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Broomall History, Family Crest & Coats of Arms



The Broomall name has descended through the generations from the ancient Anglo-Saxon culture. Their name comes from having lived in Bramhall in Greater Manchester. Bromale was a township in the parish of Stockport.

Early Origins of the Broomall family


The surname Broomall was first found in Greater Manchester where the place dates back to at least the Domesday Book where it is listed as Bramale. [1]CITATION[CLOSE]
Williams, Dr Ann. And G.H. Martin, Eds., Domesday Book A Complete Translation. London: Penguin, 1992. Print. (ISBN 0-141-00523-8)
The place name literally means "nook of land where broom grows" derived from the Old English words "brom" + "halh" [2]CITATION[CLOSE]
Mills, A.D., Dictionary of English Place-Names. Oxford: Oxford University Press, 1991. Print. (ISBN 0-19-869156-4)
. However, some of the family has Scottish roots as noted by Broomhall Castle, built in 1874, located in Menstrie, Clackmannanshire, Scotland. It is still in good condition and today is in use as a hotel.

Early History of the Broomall family


This web page shows only a small excerpt of our Broomall research.
Another 295 words (21 lines of text) covering the years 1502, 1594, 1663 and 1635 are included under the topic Early Broomall History in all our PDF Extended History products and printed products wherever possible.

Broomall Spelling Variations


Only recently has spelling become standardized in the English language. As the English language evolved in the Middle Ages, the spelling of names changed also. The name Broomall has undergone many spelling variations, including Bramhall, Bramall, Bramhill, Brammall, Bramwell and others.

Early Notables of the Broomall family (pre 1700)


Another 46 words (3 lines of text) are included under the topic Early Broomall Notables in all our PDF Extended History products and printed products wherever possible.

Migration of the Broomall family to Ireland


Some of the Broomall family moved to Ireland, but this topic is not covered in this excerpt.
Another 82 words (6 lines of text) about their life in Ireland is included in all our PDF Extended History products and printed products wherever possible.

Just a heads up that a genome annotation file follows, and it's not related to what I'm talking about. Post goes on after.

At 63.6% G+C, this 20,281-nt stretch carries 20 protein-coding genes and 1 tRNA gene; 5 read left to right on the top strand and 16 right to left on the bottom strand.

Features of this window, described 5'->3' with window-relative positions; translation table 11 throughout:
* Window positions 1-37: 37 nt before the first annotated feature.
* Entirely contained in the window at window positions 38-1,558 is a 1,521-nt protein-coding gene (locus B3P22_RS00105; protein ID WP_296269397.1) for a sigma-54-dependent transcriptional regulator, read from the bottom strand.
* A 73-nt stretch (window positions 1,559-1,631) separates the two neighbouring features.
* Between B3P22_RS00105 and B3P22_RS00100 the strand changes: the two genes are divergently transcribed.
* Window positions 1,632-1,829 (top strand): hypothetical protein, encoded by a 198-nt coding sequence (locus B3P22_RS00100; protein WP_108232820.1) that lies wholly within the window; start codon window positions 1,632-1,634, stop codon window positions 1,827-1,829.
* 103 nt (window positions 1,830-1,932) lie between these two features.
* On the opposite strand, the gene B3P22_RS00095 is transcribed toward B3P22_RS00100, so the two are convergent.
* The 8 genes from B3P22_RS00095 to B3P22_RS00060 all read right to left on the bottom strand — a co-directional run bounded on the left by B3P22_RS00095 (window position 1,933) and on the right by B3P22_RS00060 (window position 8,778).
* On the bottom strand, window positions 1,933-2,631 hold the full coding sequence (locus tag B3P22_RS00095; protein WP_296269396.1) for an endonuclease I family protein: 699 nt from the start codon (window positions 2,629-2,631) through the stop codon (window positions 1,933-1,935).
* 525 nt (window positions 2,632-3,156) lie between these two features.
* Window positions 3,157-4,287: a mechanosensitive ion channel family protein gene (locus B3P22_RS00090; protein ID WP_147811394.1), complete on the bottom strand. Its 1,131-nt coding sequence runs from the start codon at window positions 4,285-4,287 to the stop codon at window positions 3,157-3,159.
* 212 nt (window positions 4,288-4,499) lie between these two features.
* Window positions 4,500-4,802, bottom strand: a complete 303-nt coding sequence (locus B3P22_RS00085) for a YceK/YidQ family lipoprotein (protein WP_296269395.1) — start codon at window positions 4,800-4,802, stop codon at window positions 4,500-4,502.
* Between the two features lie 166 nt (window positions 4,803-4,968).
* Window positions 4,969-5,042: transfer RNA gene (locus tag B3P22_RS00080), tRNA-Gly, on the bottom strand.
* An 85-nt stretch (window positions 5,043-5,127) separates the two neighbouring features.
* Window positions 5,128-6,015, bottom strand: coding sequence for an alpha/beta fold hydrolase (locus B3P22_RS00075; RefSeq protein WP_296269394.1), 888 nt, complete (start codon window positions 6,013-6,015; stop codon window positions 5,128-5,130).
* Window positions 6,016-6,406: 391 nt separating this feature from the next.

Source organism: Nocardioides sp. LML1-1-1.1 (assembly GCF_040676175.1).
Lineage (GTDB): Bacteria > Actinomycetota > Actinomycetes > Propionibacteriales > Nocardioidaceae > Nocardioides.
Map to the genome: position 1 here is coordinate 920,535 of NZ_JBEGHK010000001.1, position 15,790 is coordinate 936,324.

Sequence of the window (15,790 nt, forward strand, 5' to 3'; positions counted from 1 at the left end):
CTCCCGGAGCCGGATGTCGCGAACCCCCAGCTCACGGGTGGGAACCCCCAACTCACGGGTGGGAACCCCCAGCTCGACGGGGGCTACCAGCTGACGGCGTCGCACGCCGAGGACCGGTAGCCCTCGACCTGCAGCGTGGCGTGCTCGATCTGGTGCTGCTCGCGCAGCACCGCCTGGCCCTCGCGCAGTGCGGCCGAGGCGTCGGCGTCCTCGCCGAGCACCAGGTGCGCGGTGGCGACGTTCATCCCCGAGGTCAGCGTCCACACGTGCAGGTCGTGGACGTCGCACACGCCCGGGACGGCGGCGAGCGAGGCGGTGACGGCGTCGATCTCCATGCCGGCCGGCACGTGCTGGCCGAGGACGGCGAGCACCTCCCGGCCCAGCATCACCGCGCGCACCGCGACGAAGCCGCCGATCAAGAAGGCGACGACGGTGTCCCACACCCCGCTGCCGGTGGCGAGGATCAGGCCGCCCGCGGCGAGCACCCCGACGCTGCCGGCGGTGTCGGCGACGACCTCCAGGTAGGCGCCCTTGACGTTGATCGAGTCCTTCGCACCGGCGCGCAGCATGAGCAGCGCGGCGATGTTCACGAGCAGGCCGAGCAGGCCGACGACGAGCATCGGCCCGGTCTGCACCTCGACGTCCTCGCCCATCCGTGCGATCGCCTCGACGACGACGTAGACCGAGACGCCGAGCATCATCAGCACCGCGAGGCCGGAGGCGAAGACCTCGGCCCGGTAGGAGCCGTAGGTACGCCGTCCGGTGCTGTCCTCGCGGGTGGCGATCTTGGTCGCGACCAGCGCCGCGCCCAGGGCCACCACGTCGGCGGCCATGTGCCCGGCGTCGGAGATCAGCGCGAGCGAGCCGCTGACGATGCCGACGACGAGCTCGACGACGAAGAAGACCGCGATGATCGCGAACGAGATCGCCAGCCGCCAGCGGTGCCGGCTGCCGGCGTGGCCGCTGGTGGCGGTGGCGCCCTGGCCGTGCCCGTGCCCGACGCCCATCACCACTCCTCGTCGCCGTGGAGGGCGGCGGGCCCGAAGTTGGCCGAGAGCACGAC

Migration of the Broomall family to the New World and Oceana


To escape the unstable social climate in England of this time, many families boarded ships for the New World with the hope of finding land, opportunity, and greater religious and political freedom. Although the voyages were expensive, crowded, and difficult, those families that arrived often found greater opportunities and freedoms than they could have experienced at home. Many of those families went on to make significant contributions to the rapidly developing colonies in which they settled. Early North American records indicate many people bearing the name Broomall were among those contributors: Thomas Bromhall, who settled in Maryland in 1673; Charles Bromhall, a child apprentice who came to Antigua (Antego) in 1737; George Bramhall who settled in Philadelphia, Pennsylvania in 1858.

Contemporary Notables of the name Broomall (post 1700)


  • John Martin Broomall (1816-1894), American Republican politician, Member of Pennsylvania State House of Representatives, 1851-52; Delegate to Republican National Convention from Pennsylvania, 1860 [3]CITATION[CLOSE]
    The Political Graveyard: Alphabetical Name Index. (Retrieved 2015, October 13) . Retrieved from http://politicalgraveyard.com/alpha/index.html
  • Harman Luther Broomall (b. 1897), American politician, U.S. Vice Consul in Yokohama, 1921-22 [3]CITATION[CLOSE]
    The Political Graveyard: Alphabetical Name Index. (Retrieved 2015, October 13) . Retrieved from http://politicalgraveyard.com/alpha/index.html

The Broomall Motto


The motto was originally a war cry or slogan. Mottoes first began to be shown with arms in the 14th and 15th centuries, but were not in general use until the 17th century. Thus the oldest coats of arms generally do not include a motto. Mottoes seldom form part of the grant of arms: Under most heraldic authorities, a motto is an optional component of the coat of arms, and can be added to or changed at will; many families have chosen not to display a motto.

Motto: Sanguine Christe tuo
Motto Translation: By Thy Blood O' Christ.


Broomall Family Crest Products



See Also



Citations


  1. ^ Williams, Dr Ann. And G.H. Martin, Eds., Domesday Book A Complete Translation. London: Penguin, 1992. Print. (ISBN 0-141-00523-8)
  2. ^ Mills, A.D., Dictionary of English Place-Names. Oxford: Oxford University Press, 1991. Print. (ISBN 0-19-869156-4)
  3. ^ The Political Graveyard: Alphabetical Name Index. (Retrieved 2015, October 13) . Retrieved from http://politicalgraveyard.com/alpha/index.html

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